It is really time to turn the tide.

Nurdle clean-up after a spill

The impacts of microplastics on human health 

Previous researches haven’t found the exact effect of microplastic consumption. It is important to remember that the field of microplastics research is in its infancy. Uncertainties and knowledge gaps make it difficult to be conclusive about the impact that microplastics may have on seafood, on the marine environment or on human health. 

Until we have definite answers as to the impact that microplastics may have, it is prudent to apply the precautionary principle. 

However, according to a joint research made on commercial salt brands by the National Research Foundation of Korea (NRF) and Greenpeace, adults could take up to approximately 32,000 pieces of microplastics annually via air inhalation, drinking tap water and bivalve ingestion and this amount is not negligible. 

Despite concluding that microplastics in seafood do not currently represent a human health risk, a report published by The United Nations Environment Programme (UNEP) in 2016 highlighted major knowledge gaps in understanding of the fate and toxicity of microplastics, as well as noting the potential for microplastics to act as surfaces for the transport and dispersal of pathogens relevant to human diseases.

The need to move away from waste colonialism to promote environmental justice in the Global South countries

A recent report from the UNEP, finds that Plastic pollution is disproportionately hitting marginalized groups. The impacts of plastics on marginalized populations are severe, and exist at all stages of the production cycle, from extracting raw materials and manufacturing, through to consumption and disposal, according to the report.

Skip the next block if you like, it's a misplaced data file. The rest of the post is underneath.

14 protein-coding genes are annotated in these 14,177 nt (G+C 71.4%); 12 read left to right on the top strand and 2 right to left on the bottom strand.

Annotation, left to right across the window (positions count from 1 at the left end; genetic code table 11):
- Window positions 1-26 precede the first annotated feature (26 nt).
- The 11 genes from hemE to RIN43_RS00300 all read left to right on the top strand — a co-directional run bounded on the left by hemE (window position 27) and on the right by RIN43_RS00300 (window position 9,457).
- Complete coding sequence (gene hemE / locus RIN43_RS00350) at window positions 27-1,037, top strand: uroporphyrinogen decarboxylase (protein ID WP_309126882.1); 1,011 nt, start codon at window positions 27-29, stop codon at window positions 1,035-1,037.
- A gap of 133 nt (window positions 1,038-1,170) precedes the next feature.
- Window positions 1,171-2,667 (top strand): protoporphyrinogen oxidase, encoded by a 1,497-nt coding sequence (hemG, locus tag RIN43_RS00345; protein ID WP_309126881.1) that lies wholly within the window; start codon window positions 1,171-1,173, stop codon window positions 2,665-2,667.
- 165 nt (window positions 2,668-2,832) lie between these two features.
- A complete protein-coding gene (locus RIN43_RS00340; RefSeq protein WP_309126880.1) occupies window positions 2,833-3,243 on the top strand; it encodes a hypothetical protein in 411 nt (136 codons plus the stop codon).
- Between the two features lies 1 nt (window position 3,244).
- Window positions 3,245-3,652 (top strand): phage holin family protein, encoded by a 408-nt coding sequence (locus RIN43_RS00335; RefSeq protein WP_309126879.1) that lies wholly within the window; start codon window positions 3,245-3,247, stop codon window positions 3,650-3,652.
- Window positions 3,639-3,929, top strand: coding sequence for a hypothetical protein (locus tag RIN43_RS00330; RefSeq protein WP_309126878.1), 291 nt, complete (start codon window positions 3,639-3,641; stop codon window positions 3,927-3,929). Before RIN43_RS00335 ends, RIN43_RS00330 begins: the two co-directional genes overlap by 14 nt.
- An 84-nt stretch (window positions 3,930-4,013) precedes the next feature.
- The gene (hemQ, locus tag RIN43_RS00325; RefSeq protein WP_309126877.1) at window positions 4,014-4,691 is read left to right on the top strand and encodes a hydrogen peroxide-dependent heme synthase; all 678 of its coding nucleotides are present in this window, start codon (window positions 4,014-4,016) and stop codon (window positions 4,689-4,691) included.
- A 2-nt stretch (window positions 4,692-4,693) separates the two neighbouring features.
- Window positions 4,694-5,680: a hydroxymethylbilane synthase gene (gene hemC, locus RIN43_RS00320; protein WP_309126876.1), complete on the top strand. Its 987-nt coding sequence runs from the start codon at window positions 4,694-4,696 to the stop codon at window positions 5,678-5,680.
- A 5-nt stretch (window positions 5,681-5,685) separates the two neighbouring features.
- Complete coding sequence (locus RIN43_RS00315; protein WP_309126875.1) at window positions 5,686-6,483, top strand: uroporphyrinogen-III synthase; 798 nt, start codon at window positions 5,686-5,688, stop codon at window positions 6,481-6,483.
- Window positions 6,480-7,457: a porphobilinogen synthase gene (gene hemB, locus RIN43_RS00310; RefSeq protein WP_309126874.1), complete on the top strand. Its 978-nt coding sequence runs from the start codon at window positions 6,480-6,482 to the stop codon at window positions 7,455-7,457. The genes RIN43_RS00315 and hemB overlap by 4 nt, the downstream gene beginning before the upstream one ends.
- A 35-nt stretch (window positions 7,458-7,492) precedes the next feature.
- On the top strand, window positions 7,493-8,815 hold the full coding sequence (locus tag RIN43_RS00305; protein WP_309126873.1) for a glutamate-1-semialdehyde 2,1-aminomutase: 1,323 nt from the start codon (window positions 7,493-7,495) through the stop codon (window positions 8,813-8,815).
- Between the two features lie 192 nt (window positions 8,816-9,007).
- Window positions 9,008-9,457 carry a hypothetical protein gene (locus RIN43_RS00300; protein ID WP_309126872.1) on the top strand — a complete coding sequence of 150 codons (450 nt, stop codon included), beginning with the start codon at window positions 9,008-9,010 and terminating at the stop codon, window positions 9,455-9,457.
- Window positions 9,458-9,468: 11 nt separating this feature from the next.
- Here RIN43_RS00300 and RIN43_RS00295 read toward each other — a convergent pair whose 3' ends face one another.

Plastic waste not only endangers the livelihoods of those relying on marine resources, it also causes a raft of health issues for people who consume seafood infested with toxic micro and nano plastics.

Recently, a German shipping giant Hapag-Lloyd has been caught in the act of fraud by Senegalese Customs because this fifth largest ship owner in the world was fraudulently trying to bring 25 containers of plastic waste into Senegal.

It’s a scandal, it is unacceptable and irresponsible to see Western companies making Africa a dumping ground for plastic waste. Africa is not a dumping ground, let alone plastic waste, neither is Senegal a dumping ground.

Relations between Western and African countries must be based on mutual respect for human dignity. It’s high time to get out of this waste colonialism which stifles all the sustainable development initiatives of African countries and more specifically slows down the efforts made so far and being done until now, by Senegal and other african countries on plastic pollution and plastic waste management.

This is really contradictory to efforts that EU countries often say they champion when trying to push for climate friendly global agreements because EU countries are not consistent with the policies they put in place. They can’t claim to push for climate friendly global agreements while dumping their plastic waste in developing countries. 

Senegal and other developing countries are sovereign countries governed by laws and legislations that need to be respected.

They cannot be bullied by former colonial powers, therefore its people must be treated with respect and dignity.

During the global climate strikes, the Kenya Environmental Activists Network (KEAN) joined other youths from Nairobi and organised a silent protest under the theme #AfricaIsNotADumpster.

African Countries Efforts to fight plastic pollution shouldn’t be ruined